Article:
RALEIGH — A couple of years ago, a friend who was raising money for a major cultural project in the state asked my opinion about the likelihood of winning a grant from state lawmakers.
My response was quick: “Have you looked in the back pages of the budget lately?”
The “back pages” referred to where state-funded construction projects are found.
Since Republicans have gained control of the state legislature, those pages have been pretty sparse. But that result is not related entirely to ideology.
Republicans took over the levers of power in Raleigh during tough financial times, and state construction and building repair have historically suffered during economic downturns.
Even so, Republican lawmakers might be more reluctant to embrace any substantial new building programs, even as building needs accumulate, because North Carolina has traditionally funded those programs by borrowing.
Government debt, meanwhile, has a pretty bad name among conservative voters, some of them unlikely to distinguish between operational debt like that at the federal level and the capital debt incurred by state and local governments.
But Republican lawmakers have already taken steps to curb a bad practice of their Democratic predecessors, the borrowing of constructions dollars without seeking voter approval.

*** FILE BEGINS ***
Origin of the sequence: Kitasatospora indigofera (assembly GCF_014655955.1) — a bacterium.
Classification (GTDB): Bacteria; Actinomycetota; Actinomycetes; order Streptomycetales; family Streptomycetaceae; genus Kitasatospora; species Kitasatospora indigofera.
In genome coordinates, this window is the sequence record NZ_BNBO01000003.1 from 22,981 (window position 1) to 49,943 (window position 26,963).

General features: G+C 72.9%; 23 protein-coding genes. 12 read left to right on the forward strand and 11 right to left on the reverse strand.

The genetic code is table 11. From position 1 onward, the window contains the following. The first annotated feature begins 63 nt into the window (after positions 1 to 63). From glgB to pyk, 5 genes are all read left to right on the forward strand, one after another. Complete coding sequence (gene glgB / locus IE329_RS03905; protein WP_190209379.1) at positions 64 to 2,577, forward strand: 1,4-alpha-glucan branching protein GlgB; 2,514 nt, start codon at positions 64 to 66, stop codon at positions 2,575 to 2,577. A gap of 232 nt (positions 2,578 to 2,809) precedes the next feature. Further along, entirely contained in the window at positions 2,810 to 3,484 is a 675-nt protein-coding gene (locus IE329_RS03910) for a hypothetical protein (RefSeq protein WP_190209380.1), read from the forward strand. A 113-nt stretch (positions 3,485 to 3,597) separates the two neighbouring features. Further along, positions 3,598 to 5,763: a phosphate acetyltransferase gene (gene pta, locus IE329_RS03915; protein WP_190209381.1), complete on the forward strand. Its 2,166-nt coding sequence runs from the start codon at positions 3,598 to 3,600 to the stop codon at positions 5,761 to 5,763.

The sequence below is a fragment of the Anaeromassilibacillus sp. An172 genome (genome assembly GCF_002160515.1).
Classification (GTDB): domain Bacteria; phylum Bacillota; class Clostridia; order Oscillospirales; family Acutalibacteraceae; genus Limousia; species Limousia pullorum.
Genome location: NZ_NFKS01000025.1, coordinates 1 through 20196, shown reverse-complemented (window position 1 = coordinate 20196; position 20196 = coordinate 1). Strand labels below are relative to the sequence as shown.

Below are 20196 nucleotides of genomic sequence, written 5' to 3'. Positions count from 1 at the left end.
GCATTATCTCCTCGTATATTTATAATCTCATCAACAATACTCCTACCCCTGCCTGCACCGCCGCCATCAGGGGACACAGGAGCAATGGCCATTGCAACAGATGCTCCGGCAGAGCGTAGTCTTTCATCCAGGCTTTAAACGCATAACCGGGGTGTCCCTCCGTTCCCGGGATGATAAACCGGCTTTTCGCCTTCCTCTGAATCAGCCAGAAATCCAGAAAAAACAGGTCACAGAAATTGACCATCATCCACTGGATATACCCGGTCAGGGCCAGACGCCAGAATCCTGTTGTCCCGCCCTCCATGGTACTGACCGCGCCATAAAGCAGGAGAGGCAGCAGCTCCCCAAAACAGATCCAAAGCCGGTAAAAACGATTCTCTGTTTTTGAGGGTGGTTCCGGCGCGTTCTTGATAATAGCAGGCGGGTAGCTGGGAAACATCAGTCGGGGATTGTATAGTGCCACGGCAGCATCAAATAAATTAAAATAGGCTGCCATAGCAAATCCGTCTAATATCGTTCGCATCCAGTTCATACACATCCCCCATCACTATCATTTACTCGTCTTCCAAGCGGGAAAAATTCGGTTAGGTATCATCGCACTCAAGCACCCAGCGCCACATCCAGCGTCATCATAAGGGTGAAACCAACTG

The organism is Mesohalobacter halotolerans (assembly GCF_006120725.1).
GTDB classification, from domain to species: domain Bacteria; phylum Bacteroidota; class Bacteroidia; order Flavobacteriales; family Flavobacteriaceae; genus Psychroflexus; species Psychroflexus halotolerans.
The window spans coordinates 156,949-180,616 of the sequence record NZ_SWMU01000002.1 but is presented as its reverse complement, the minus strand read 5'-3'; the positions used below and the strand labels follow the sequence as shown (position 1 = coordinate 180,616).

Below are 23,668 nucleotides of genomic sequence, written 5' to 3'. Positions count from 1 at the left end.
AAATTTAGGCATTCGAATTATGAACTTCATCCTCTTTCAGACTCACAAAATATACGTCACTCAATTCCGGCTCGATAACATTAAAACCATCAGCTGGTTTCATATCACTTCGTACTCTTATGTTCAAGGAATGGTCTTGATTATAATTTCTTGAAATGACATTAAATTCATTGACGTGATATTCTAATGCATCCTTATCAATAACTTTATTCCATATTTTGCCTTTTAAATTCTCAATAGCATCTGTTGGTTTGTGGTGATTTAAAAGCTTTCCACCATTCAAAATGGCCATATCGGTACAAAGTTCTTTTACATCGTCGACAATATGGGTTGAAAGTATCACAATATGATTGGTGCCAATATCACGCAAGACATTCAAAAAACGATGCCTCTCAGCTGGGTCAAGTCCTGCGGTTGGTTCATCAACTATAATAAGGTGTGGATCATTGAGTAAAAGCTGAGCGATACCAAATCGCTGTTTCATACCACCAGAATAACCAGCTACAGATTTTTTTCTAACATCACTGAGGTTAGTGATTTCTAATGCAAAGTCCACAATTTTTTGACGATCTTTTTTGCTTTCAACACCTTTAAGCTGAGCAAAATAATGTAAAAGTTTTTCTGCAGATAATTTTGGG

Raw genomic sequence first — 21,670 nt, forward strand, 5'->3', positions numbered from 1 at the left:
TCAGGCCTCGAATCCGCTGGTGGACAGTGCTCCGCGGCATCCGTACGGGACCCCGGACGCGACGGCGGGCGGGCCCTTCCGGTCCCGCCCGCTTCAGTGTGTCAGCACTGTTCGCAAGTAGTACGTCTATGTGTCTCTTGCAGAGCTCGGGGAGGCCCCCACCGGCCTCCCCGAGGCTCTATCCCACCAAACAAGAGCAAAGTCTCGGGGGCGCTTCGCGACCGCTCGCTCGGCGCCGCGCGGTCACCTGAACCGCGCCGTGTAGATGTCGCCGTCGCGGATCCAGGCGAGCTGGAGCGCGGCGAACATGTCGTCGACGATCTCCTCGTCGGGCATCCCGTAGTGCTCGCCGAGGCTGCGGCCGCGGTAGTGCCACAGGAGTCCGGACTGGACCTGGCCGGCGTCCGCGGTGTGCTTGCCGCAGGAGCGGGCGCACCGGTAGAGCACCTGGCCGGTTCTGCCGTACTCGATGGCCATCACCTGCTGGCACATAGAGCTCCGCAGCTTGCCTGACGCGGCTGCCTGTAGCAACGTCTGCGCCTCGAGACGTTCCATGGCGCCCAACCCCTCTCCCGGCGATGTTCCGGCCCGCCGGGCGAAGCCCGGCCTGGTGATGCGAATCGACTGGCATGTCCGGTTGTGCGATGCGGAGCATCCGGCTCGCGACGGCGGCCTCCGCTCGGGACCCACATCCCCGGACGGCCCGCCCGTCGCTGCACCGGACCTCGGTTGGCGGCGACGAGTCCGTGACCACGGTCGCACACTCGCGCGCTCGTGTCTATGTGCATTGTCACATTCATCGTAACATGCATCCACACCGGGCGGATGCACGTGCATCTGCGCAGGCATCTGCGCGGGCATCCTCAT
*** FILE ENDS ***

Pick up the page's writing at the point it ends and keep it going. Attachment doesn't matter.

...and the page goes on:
Any major state construction plans in the near future would likely take place only if lawmakers placed a referendum before voters. That hasn’t happened since North Carolinians approved a $3 billion bond issue for university and community college construction in 2000.
Lt. Gov. Dan Forest recently raised the possibility of a bond referendum while speaking to a group of building contractors and architects.
Both Forest and Gov. Pat McCrory have commented on how struck they were, upon taking office, at the poor condition of some state buildings.
Their impressions were backed up by a report from the State Construction Office, which found state agencies and universities facing more than $3.9 billion in building deficiencies because of deferred maintenance and repairs.
Forest and McCrory, though, are not standing for election this year. State legislators are.
Because of that, don’t expect legislators to jump on the idea of a big construction/borrowing plan when they return to Raleigh in May.
At some point, though, state lawmakers won’t be able to ignore building needs that are piling up.
A few years of financial prudence have already lowered existing levels of debt, meaning the state has more room to borrow money without creating much in the way of additional taxing pressure.
Also, interest rates are low, something that might change in the near future. And borrowing money at low interest rates for long-term capital projects makes as much sense for state government as it does for individual borrowers who finance their homes.
Then there is that ultimate check on whether borrowing money to build is a good idea: With a referendum, voters get to decide.
Scott Mooneyham is a syndicated columnist who writes about state government and politics.